Mr Freeman, nick-named the atheist priest, likened his expulsion by the Church of England to the persecution and imprisonment of the prophet Jeremiah.
The Hebrews paid a heavy price for ostracising the Old Testament prophet and ignoring his anti-establishment views. Whether Mr Freeman will have such an earth-shattering effect on Anglicans is unclear but he has at least assured himself, and Staplefield, a blink-and-miss village in rural West Sussex, a footnote in ecclesiastical history.
More than 100 people crammed into the 19th-century St Mark's Church to hear the small, bespectacled figure say his only regret was that he had alienated some parishioners. The small posse of journalists wondered whether Mr Freeman would even mention the God word. In fact the 'unbeliever' spoke volubly and fondly of the Almighty.
His soft voice almost drowned by the usual cacophony of baby bawling, Mr Freeman protested: 'The papers say I am an atheist. That is nonsense . . . I believe in God.' But when Mr Freeman walks with the Almighty, his companion is certainly not some wizened old man with a snowy white beard. In his controversial book God With Us, published last year, Mr Freeman wrote: 'There is nothing out there or, if there is, we can have no knowledge of it.' God had no external existence but was a creation of the human heart and mind, a sum-total of all that was good in the world.
Mr Freeman was supported by 65 Anglican priests, who wrote to the Independent protesting that 31 July would be a 'day of sorrow', marking an infringement on the tradition of tolerance within the Church of England. But Dr Eric Kemp, the Bishop of Chichester, judged Mr Freeman's views too way out. There had to be limits if the Church of England was to stand for anything.
Philosophical meditations on the nature of God do not translate well in newspaper reports. But if the media has difficulty in seeing Mr Freeman as anything other than an atheist, not so his loyal congregation.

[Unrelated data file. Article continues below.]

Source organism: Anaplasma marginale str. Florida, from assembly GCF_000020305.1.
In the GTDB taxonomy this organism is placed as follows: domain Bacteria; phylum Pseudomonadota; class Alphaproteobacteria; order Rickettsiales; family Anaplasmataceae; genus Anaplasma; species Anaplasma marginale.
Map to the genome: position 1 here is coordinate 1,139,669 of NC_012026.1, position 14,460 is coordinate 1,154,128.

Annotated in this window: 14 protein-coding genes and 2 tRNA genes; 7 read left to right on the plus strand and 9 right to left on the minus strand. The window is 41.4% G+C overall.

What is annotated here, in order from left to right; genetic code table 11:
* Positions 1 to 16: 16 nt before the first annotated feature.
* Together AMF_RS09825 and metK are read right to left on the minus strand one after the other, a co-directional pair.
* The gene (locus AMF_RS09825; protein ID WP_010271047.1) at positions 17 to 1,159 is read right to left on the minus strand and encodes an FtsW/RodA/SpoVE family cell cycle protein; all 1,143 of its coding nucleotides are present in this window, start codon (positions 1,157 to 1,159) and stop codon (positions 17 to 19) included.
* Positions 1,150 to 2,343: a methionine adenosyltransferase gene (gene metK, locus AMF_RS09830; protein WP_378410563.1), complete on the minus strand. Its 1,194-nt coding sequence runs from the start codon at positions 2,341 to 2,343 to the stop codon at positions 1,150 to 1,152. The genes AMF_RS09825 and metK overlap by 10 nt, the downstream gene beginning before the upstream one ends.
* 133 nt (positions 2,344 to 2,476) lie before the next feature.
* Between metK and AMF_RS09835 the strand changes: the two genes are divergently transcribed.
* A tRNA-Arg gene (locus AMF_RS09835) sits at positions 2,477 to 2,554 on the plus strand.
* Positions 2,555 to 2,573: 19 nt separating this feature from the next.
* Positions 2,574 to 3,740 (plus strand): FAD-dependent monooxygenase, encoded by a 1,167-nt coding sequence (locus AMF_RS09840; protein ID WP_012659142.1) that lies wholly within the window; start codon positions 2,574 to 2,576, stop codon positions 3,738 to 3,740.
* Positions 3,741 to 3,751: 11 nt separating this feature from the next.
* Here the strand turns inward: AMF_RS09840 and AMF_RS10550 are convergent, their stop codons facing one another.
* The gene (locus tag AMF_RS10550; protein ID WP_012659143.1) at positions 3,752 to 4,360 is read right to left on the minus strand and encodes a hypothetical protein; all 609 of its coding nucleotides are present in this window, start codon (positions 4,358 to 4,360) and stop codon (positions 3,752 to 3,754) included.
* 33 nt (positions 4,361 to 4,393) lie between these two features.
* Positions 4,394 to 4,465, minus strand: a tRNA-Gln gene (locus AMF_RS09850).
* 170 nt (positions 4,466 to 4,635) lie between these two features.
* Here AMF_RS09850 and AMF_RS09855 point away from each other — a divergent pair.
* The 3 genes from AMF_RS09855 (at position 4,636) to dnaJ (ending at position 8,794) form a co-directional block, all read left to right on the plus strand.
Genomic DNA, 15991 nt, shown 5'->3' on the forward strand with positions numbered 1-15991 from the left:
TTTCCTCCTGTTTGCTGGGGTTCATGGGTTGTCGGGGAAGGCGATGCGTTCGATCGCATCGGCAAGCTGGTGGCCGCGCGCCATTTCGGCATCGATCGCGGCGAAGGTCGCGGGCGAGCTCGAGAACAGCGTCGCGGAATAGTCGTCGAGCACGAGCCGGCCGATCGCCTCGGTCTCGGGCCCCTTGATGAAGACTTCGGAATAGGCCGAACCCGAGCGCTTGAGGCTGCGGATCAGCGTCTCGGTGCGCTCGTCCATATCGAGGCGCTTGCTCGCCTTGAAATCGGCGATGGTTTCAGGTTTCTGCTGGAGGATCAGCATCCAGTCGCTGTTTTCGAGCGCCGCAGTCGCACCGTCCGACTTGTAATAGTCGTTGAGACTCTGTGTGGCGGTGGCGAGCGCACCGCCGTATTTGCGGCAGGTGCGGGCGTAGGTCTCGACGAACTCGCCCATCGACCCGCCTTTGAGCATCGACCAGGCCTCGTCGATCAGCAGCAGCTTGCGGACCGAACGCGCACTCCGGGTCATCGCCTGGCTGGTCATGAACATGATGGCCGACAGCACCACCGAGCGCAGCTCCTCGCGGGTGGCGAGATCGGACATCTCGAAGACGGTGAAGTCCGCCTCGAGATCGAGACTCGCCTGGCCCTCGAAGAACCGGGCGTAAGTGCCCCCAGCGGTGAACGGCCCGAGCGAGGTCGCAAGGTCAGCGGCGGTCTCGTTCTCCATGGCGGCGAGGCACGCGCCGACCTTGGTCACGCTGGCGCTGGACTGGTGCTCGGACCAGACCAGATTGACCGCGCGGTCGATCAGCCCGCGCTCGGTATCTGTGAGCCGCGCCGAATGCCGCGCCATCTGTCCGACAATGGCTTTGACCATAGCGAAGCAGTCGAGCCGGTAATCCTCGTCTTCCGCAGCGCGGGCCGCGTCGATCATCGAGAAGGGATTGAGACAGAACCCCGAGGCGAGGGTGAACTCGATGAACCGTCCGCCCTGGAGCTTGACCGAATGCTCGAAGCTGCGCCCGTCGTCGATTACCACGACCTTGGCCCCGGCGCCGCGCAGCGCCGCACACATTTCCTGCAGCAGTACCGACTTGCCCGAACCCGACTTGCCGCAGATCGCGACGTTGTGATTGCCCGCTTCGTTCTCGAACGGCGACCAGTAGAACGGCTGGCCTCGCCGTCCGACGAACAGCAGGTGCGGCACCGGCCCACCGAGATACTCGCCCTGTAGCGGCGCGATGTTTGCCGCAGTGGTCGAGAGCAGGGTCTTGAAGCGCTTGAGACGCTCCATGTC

Dabbing her eyes after the service, Jane Seymour, 40, an air stewardess, said that Mr Freeman and his wife Jacqueline were very popular, even with his critics. She had come to show support for 'the most Christian of men'.
She went on: 'He was wonderful last year when my boyfriend died. He put together a funeral service that any man of God would have been proud of. I can see the church's point of view but they are acting out of fear. I don't agree with all Mr Freeman's views either but discussion is healthy and I admire his honesty. Jesus himself had to question so-called authority and orthodox views.'
George Argent, 55, a lifelong Anglican, said that a church which could not accommodate Mr Freeman was unlikely to have room for him. 'Before I met Anthony I was struggling with the same difficulties. The religion we have today stems from the Middle Ages and is still essentially medieval. If such crude attitudes were still around in medicine we would still be using leeches.'
But Noreen Harden, 79, said: 'Mr Freeman is a non-believer and so has to go. There is a danger within the Church that we are losing the true Christian worship and I hope his dismissal will be the turning point. I admire the Bishop for taking a stand. Dozens of people have stayed away from the church - now perhaps we can think of coming back.'
Facing unemployment and homelessness, Mr Freeman still insisted that his book and the subsequent controversy had been 'strong but necessary medicine', which had restored his spiritual health. The priest, who last month told his parish magazine that the person he would most like to meet was the bishop willing to employ him, said he had chosen Hymn 365, God Moves in a Mysterious Way, to show he still had a sense of humour.
We are unlikely to have seen the last of Mr Freeman. Yesterday he pointed out that Jeremiah spoke by proxy after he was gagged by the authorities. When this failed he spoke directly to the people. If Mr Freeman cannot find another church, watch out for the chat shows.
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